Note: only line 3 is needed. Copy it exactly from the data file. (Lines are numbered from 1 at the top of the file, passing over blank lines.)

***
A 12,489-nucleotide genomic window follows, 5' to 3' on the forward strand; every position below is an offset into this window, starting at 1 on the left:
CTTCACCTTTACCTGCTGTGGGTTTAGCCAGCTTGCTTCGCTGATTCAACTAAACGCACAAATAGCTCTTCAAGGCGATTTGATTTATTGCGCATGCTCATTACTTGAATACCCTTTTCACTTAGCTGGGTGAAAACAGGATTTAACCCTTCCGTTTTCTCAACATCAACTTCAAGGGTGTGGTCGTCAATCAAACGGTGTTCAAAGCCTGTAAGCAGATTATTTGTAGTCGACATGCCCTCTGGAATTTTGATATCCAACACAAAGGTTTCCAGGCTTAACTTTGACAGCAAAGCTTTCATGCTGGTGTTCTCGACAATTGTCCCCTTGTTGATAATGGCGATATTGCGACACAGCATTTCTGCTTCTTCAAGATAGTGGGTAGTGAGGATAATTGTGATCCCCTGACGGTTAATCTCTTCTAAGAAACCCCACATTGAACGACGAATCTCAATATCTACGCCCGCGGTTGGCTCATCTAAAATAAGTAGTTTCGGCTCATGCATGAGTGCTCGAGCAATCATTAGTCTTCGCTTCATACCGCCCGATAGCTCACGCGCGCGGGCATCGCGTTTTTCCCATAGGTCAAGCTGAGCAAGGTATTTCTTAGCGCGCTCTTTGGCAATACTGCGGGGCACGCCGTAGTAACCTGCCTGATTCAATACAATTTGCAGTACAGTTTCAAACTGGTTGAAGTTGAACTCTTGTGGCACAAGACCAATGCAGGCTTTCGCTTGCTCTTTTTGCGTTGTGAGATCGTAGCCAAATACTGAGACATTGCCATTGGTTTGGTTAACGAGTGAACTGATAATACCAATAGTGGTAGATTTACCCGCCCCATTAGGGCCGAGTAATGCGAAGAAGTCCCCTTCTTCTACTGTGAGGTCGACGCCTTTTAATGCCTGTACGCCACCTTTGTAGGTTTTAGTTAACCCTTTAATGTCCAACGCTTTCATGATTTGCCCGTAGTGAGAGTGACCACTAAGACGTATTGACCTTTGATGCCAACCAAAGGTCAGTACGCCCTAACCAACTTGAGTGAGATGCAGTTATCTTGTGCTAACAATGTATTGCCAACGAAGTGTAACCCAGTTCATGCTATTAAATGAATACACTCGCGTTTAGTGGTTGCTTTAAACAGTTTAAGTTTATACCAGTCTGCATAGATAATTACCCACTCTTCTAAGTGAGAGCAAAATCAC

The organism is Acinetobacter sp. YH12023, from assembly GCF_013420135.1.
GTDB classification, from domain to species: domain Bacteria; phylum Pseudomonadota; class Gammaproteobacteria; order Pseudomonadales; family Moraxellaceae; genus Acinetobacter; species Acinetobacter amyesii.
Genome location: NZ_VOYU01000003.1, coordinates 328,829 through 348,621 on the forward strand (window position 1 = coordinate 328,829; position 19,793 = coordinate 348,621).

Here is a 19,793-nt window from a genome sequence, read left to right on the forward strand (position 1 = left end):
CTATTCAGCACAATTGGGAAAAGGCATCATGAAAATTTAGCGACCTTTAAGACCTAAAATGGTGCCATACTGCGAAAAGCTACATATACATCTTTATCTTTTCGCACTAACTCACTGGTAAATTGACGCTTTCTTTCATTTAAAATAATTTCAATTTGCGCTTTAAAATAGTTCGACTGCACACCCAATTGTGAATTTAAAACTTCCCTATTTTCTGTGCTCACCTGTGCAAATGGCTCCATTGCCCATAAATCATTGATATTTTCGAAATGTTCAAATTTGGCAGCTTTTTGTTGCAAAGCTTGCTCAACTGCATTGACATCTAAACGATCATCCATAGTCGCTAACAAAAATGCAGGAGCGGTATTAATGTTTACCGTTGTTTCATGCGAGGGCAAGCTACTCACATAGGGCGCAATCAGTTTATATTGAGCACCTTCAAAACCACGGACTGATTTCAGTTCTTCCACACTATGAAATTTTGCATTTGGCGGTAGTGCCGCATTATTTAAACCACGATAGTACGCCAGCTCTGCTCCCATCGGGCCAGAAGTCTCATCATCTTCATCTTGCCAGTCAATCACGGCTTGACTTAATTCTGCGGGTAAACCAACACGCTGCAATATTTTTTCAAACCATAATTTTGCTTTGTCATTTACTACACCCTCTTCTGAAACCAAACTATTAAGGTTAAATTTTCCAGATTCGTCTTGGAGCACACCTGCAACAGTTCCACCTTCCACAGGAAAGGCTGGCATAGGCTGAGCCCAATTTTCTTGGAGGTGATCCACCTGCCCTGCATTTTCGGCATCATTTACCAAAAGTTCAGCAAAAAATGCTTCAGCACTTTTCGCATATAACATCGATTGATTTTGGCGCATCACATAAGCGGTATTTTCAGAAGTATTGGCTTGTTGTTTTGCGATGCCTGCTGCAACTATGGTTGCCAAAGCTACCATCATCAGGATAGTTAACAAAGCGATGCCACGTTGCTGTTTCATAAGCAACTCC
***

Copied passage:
The organism is Acinetobacter sp. YH12023, from assembly GCF_013420135.1.